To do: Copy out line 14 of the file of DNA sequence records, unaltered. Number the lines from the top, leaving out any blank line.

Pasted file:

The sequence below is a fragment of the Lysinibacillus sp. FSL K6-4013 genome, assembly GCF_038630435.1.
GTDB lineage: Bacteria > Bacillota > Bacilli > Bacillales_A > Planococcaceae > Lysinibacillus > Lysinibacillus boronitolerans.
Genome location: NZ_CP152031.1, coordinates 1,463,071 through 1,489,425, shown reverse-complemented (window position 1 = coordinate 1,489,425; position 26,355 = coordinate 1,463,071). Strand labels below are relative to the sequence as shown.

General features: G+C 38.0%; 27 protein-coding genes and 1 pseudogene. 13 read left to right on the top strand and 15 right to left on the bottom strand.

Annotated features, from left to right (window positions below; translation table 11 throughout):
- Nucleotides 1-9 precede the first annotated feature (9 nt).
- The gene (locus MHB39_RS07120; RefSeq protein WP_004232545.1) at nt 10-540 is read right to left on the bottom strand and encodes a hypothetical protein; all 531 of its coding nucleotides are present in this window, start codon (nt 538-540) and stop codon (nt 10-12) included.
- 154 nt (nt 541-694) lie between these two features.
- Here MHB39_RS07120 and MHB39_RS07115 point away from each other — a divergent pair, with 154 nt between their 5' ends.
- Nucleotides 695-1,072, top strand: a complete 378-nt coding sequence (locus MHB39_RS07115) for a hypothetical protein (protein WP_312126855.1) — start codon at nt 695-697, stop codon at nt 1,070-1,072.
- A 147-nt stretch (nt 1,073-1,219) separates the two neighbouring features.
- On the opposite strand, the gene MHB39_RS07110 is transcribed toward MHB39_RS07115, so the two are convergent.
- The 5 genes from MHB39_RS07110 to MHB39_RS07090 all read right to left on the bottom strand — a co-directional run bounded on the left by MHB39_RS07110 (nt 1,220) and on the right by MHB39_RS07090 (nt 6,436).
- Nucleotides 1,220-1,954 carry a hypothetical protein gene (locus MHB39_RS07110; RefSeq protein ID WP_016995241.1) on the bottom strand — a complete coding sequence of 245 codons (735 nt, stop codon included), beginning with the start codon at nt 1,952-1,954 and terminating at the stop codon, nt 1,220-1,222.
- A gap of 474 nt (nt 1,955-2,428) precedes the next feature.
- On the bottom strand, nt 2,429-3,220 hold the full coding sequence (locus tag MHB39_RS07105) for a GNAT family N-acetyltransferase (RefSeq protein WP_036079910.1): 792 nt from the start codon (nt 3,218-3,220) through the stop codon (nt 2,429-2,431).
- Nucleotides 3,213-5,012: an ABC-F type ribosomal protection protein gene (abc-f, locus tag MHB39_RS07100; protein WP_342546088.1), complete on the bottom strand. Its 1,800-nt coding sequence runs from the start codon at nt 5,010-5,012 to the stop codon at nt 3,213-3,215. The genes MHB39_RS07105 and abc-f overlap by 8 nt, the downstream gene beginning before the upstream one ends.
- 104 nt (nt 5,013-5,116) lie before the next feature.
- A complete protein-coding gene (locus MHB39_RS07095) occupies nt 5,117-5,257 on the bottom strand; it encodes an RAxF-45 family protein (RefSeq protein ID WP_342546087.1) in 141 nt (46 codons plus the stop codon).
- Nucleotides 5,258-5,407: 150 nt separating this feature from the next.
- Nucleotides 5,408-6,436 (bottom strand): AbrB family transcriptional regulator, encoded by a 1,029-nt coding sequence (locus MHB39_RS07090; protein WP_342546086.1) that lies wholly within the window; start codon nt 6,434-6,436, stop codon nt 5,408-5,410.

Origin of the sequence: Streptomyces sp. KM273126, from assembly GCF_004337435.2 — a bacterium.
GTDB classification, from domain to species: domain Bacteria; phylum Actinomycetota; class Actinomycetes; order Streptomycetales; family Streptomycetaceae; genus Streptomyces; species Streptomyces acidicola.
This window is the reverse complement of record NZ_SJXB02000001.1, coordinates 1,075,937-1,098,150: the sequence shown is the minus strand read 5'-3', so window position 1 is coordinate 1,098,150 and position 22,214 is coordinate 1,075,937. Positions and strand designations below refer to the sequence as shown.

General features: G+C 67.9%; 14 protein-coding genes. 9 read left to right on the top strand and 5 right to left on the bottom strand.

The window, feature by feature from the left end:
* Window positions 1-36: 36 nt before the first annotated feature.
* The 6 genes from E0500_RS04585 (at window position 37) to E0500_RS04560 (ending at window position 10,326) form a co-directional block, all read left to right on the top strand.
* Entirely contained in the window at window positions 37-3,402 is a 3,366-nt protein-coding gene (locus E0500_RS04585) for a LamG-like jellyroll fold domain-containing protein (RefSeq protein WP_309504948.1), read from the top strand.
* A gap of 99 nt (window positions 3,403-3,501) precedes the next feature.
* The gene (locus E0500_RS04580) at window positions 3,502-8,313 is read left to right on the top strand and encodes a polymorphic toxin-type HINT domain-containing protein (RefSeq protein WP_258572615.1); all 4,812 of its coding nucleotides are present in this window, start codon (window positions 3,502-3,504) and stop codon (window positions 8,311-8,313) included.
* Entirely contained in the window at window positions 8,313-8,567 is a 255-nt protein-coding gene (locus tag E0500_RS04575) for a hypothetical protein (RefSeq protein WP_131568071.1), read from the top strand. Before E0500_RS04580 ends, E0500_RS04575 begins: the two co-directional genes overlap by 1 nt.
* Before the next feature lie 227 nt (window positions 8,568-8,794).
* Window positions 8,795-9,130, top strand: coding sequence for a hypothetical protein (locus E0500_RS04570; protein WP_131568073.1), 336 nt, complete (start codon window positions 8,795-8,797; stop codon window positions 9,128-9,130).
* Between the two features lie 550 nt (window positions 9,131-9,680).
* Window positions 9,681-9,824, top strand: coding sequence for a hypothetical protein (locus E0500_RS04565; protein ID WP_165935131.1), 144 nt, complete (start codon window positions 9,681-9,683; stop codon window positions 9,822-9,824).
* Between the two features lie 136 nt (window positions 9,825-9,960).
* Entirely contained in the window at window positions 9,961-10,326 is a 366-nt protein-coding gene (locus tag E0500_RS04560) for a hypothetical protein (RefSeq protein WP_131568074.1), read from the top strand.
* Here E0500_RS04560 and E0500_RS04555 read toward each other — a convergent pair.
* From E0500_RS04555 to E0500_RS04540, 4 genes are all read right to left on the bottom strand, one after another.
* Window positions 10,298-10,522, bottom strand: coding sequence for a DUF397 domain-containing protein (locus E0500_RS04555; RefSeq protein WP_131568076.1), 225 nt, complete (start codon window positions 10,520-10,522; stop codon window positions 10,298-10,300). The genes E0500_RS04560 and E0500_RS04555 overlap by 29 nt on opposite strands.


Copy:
- Nucleotides 1,220-1,954 carry a hypothetical protein gene (locus MHB39_RS07110; RefSeq protein ID WP_016995241.1) on the bottom strand — a complete coding sequence of 245 codons (735 nt, stop codon included), beginning with the start codon at nt 1,952-1,954 and terminating at the stop codon, nt 1,220-1,222.